Thursday, March 9, 2017

Sunrise to Sunset... Tour de Helvellyn 2016

I've always loved Helvellyn so the chance to do the Tour de Helvellyn winter ultra last December was just to good to be true. A winter ultra with plenty of elevation to test the legs and 38 miles of navigation between checkpoints and 7,000ft+ of elevation. The Recce a few weeks before was full of snow but on race day it had cleared.

After sleeping in the village hall the night before, meeting folk and discussing ultras and the route, lovely atmosphere. I was amused to see that the team organising the event, spent much of the evening fixing with planks, hammers, and bricks the beer keg tap in place. It needed to to be straight. Brilliant team effort and I can't rate Nav4 Adventures enough for their down to earth, real attitudes with hearty hospitality. They make great soup too!

Once I got my head down and it was lights out I hardly slept. I kept waking up having dreamt I had lost my 'orange' raincoat and couldn't find it for the kit check! I don't even own an 'orange raincoat' so I told myself, 'the kit is fine, get back to sleep'. Well I was still up super early, gear on, porridge collected and eaten.  I had met another runner the night before and we decided to set off just after 7:40am to get through the kit check, which is thorough, then it's dib in and your off. Still dark, but enough light to not even bother with the head torch. The sun beginning to rise as we headed up the road, through a few gates and on to the moorland, the days adventure had begun with the plan to make it back in before he sun goes down. Sunrise to Sunset was my goal.

My plan in general was to take the first section to the CP2 really steady and let the miles just pass by in the early morning...this is how it went with plenty of chatter.

Coming down from Boredale to CP2 it was well worth a stop to take in the morning views with plenty of the route to go and the big climbs still to come. With the first check point and a welcome cup of coffee and snacks ahead could it get any better.
Pic taken by Ian Heywood my running buddy

Sticks pass on the recce had been a foot deep in snow, on race day it was near perfect, the sun was shining; it just goes to show that you need to be prepared for any kind of weather. I had planned to run the early sections of the climb then power hike the rest, this seems to work well and I enjoyed the climb.
Joe Faulkner (NAV4 Adventure) 

Reaching the highest point of any race is welcome and with a photographer near the top, best running stride required; seeing these pictures puts into context the glorious views that during an event can if your not careful just pass you by.

At the top of Stick pass the route takes you down at times steeply to the footpath which runs along to the carpark and one of the other CP's that had food and drinks available..I had a festive mince pie at this one (CP5); this short section running wise was the most difficult underfoot, with on the day a muddy but rocky path, making it at times difficult to get a footing and much slower going than expected. Coming off the top of Sticks Pass noticed more some runners taking better more direct route on the mountain, saving time, with some local knowledge definitely an advantage.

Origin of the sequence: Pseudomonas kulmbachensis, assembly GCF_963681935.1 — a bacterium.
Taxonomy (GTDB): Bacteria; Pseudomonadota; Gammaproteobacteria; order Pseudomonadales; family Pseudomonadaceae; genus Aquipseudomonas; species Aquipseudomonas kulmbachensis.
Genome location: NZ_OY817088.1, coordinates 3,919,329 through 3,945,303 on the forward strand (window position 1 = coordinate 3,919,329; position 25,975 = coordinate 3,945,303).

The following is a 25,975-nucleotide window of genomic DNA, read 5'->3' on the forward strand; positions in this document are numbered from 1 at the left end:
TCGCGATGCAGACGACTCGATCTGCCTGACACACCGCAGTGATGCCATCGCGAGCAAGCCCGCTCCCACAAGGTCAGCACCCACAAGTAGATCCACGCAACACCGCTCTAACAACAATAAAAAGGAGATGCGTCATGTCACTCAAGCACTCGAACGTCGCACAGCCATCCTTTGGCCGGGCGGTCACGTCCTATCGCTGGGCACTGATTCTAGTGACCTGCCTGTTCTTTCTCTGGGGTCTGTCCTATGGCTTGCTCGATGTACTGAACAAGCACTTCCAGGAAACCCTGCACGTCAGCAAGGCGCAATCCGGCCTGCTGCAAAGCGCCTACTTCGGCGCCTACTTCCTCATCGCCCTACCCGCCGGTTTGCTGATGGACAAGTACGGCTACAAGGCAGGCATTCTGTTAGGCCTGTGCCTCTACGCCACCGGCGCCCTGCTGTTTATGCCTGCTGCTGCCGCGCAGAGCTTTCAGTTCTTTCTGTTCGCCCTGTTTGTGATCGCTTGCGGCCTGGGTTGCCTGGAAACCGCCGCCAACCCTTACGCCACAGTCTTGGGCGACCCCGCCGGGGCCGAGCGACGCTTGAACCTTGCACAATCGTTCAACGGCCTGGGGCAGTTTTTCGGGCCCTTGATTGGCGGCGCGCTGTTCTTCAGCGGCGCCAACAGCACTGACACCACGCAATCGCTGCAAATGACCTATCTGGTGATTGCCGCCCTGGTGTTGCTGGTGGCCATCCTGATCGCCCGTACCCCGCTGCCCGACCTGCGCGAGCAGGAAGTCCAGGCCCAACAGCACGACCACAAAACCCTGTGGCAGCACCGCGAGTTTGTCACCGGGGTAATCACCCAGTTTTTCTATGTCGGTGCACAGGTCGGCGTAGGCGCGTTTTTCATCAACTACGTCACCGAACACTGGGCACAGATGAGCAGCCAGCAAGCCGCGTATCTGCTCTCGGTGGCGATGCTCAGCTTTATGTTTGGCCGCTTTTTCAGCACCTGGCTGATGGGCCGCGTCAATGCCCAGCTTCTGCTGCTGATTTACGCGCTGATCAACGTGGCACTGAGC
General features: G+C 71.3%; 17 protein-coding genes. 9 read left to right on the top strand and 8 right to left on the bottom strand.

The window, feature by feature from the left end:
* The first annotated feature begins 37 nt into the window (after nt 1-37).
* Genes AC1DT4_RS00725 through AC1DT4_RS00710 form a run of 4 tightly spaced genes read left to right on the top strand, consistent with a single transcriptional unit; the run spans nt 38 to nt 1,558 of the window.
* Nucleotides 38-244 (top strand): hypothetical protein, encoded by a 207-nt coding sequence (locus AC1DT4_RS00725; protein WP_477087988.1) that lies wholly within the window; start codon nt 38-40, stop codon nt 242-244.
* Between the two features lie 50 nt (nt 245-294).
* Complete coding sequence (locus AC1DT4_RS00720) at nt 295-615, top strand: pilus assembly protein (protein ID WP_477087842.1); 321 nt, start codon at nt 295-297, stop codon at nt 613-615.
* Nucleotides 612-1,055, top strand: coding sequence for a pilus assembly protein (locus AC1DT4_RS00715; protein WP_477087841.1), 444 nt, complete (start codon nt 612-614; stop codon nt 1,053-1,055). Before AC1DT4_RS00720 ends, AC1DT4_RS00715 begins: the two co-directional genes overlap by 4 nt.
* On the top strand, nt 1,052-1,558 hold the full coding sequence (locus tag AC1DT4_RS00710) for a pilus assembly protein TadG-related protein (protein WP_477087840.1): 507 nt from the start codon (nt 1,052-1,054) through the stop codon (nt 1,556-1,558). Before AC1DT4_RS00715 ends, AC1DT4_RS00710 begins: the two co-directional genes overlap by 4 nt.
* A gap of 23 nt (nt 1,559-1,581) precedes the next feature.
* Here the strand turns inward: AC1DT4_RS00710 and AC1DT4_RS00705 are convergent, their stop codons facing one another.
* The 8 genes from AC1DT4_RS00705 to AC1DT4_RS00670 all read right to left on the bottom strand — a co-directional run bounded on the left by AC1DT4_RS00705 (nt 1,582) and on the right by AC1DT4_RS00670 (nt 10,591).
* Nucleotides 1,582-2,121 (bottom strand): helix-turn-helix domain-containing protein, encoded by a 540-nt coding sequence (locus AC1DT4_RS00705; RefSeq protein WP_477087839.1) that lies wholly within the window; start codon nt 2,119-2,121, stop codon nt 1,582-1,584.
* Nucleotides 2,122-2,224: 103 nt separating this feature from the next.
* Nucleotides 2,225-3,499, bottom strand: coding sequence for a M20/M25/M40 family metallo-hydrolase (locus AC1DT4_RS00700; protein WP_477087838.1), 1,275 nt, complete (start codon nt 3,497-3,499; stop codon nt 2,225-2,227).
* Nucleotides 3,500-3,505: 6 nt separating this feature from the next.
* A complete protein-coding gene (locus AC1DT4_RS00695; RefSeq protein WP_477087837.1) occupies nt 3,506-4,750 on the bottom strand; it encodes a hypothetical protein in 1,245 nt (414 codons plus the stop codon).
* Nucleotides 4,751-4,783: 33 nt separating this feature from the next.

After the checkpoint, it is along a newly graded path, up and down for a few miles until its up Raise Beck with a nifty water crossing. This was the only point on the day where the cloud misted up and it became quite atmospheric. This climb is a tester with 21 miles already on the clock.
Once at the top of Raise Beck Grisedale Tarn awaits for some rocky view points down the valley back to Patterdale, which at this stage of the event getting back to Side Farm for some might be the end of the event if they didn't make the cut off - this is about marathon distance and there is plenty running left to do and the last section shouldn't be under estimated as the evening draws in and the legs get tired and the requirement to navigate your way in fading light.
view near Grisedale Tarn towards Patterdal

Don't forget Boredale Hause!
On the way past CP8; CP1 on the way out, you can choose which way to go, behind St. Peter Church which is the way we took earlier in the day, better under foot in reflection and less descent, keeping the elevation gain. on the way back I opted for the route which is a steeper descent, picking up some road sections and passing Howtown to connect again with the footpath.

This final picture sums up the day for me, my goal had been to get back before the sunset and I did, and here I got a glimpse of the end of the day coming to spur me on to the end (8hr 45mins), heavy legged but well pleased to have taken part; I'm going to be back for more, next with the Lakes Mountain 42 in April. I should mention the after event chat, drink and food was awesome, a truly friendly bunch of runners, with tales going on into the night.
Sunrise to Sunset - looking back at Howtown

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